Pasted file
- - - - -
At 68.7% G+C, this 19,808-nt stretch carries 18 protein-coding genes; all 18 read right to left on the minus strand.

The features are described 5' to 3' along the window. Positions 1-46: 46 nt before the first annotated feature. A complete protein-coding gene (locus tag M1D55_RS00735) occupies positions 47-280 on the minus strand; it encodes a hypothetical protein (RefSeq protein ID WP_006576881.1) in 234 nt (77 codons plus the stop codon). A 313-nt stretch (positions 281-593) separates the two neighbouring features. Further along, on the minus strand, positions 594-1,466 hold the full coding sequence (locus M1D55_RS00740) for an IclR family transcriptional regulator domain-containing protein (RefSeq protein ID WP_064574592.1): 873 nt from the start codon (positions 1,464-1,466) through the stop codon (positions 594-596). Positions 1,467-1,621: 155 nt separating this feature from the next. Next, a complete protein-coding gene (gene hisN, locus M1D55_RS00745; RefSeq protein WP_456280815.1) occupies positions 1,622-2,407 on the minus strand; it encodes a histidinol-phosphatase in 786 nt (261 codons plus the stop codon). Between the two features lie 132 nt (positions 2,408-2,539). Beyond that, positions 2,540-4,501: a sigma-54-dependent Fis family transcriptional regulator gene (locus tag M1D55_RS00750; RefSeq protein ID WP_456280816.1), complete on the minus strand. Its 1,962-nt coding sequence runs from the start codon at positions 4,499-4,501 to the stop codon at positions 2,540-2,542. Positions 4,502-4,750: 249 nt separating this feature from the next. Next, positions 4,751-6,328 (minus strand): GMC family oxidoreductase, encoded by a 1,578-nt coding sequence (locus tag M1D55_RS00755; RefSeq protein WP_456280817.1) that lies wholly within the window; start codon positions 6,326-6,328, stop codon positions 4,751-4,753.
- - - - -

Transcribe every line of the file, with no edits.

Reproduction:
At 68.7% G+C, this 19,808-nt stretch carries 18 protein-coding genes; all 18 read right to left on the minus strand.

The features are described 5' to 3' along the window. Positions 1-46: 46 nt before the first annotated feature. A complete protein-coding gene (locus tag M1D55_RS00735) occupies positions 47-280 on the minus strand; it encodes a hypothetical protein (RefSeq protein ID WP_006576881.1) in 234 nt (77 codons plus the stop codon). A 313-nt stretch (positions 281-593) separates the two neighbouring features. Further along, on the minus strand, positions 594-1,466 hold the full coding sequence (locus M1D55_RS00740) for an IclR family transcriptional regulator domain-containing protein (RefSeq protein ID WP_064574592.1): 873 nt from the start codon (positions 1,464-1,466) through the stop codon (positions 594-596). Positions 1,467-1,621: 155 nt separating this feature from the next. Next, a complete protein-coding gene (gene hisN, locus M1D55_RS00745; RefSeq protein WP_456280815.1) occupies positions 1,622-2,407 on the minus strand; it encodes a histidinol-phosphatase in 786 nt (261 codons plus the stop codon). Between the two features lie 132 nt (positions 2,408-2,539). Beyond that, positions 2,540-4,501: a sigma-54-dependent Fis family transcriptional regulator gene (locus tag M1D55_RS00750; RefSeq protein ID WP_456280816.1), complete on the minus strand. Its 1,962-nt coding sequence runs from the start codon at positions 4,499-4,501 to the stop codon at positions 2,540-2,542. Positions 4,502-4,750: 249 nt separating this feature from the next. Next, positions 4,751-6,328 (minus strand): GMC family oxidoreductase, encoded by a 1,578-nt coding sequence (locus tag M1D55_RS00755; RefSeq protein WP_456280817.1) that lies wholly within the window; start codon positions 6,326-6,328, stop codon positions 4,751-4,753.